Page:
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Why We Built the Control Room API

A message from Robocorp engineers to other engineers and any curious minds

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A little backstory

The Robocorp ecosystem allows our customers to automate almost anything, from old Java applications running on outdated hardware to cutting-edge React apps using our native Playwright integration.

However, we realized that there was one thing our customers could not automate easily: the Control Room itself.

Until now, most interactions with the Control Room have been UI-driven, requiring manual clicks and inputs. And while we do have APIs for processes and robots (now deprecated, discontinued in January 2025), they only cover a subset of features.

We wanted to change that.

We wanted to allow our customers the ability to automate the automation platform, set up and configure their resources, monitor and control their executions, and access their data and insights, all through code.

We wanted to enable our customers to use the same tools and practices we love using internally for managing our infrastructure, such as Terraform, Git, and CI/CD pipelines.

The “Control Room API”

We are big advocates of great developer experience. And we didn’t want it to be an afterthought.

So when we set out to designing the API, we kept our engineers’ hats on and looked at what a good API looks like.

We took inspiration from various APIs (Stripe, Pipedrive…) and reflected on what we think makes a good API.

In our mind, a good API means:

  • Consistency: when two endpoints reference the same data, they should use consistent names for that data
  • Ease of use: endpoints should require only the essential information to return the data and provide additional useful information, like related resource IDs.
  • Proper naming: one of the hardest challenges in programming!
  • Useful error messages: when the API returns an error message, it’s our responsibility to guide our customers on how to avoid encountering the error.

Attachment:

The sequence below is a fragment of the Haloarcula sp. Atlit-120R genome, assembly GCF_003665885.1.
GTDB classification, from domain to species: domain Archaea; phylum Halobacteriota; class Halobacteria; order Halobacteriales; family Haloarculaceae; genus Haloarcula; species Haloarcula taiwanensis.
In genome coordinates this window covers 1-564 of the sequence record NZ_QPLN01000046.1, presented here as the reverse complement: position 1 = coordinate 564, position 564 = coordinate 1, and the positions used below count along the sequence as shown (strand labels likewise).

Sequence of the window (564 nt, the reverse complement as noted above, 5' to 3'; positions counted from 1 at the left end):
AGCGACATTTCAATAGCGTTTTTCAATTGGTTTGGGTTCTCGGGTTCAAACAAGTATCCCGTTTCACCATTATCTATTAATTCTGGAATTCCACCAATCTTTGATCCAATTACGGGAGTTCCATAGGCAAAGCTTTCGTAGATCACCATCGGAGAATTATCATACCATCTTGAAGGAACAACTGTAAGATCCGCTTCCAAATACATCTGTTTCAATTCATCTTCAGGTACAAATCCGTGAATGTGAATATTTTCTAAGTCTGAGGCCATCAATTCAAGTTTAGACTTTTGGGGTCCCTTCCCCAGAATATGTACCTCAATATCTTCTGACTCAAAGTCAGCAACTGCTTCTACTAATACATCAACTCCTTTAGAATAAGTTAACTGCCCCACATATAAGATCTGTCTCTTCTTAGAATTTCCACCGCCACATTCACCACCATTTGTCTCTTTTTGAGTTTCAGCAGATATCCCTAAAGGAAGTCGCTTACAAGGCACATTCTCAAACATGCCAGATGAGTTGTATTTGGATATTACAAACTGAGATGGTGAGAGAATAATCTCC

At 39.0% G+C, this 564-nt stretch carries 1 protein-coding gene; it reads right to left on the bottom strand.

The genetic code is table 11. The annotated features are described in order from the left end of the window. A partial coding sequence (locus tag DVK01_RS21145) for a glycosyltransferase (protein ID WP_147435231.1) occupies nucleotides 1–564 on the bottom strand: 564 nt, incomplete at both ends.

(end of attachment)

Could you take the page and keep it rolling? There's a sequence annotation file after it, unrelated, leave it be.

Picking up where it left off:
• Meaningful descriptions: clearly define which actions are possible, which are not, the significance of specific fields, and whether they are mandatory, essential, or optional.
  • Customer-centric: the endpoints should be designed around customer needs, not engineering needs. We should bend our system to please our customers, not bend our customers to please our systems.

Because, truth be told, the API of a company often serves as the company’s “business card” for developers. We want to create a business card so good that our customers frame it when they come home (OK, maybe not, but you get the point, that one business card that you kept because it’s cool and stands out).

“Alright, I get it, your goal is to build the world’s finest API”

Our goal is to deliver the best possible API, acknowledging that it may not be 100% perfect. We’ve already had to make certain decisions to enhance usability, such as prioritizing customer experience over strictly adhering to REST principles.

This might upset some developers, while others may see it as a positive choice. Regardless, we put in our best effort and genuinely hope that the majority of our customers will be excited and happy to use the API.

The API is out

We’re rolling out 60’ish endpoints as part of the first batch and we’ll be actively rolling out new endpoints.

You can already create and manage your assets, workers, webhooks and you’ll soon be able to retrieve and create processes and list process schedules

If you haven’t had the chance to explore the API yet, we strongly suggest visiting Control Room and playing with the API helper – it can run the queries directly from Control Room!

If you were planning on reading the API documentation with a nice coffee or orange juice on a Sunday (right?), we’ve got you covered:

If you missed the release note, head over here.

If you feel this blog post lacked AI content, meet ReMark: our AI assistant that will answer any questions you have about the API, or the Robocorp documentation or how to write Python code. ReMark is great, and it’s free.

The Robocorp Platform Team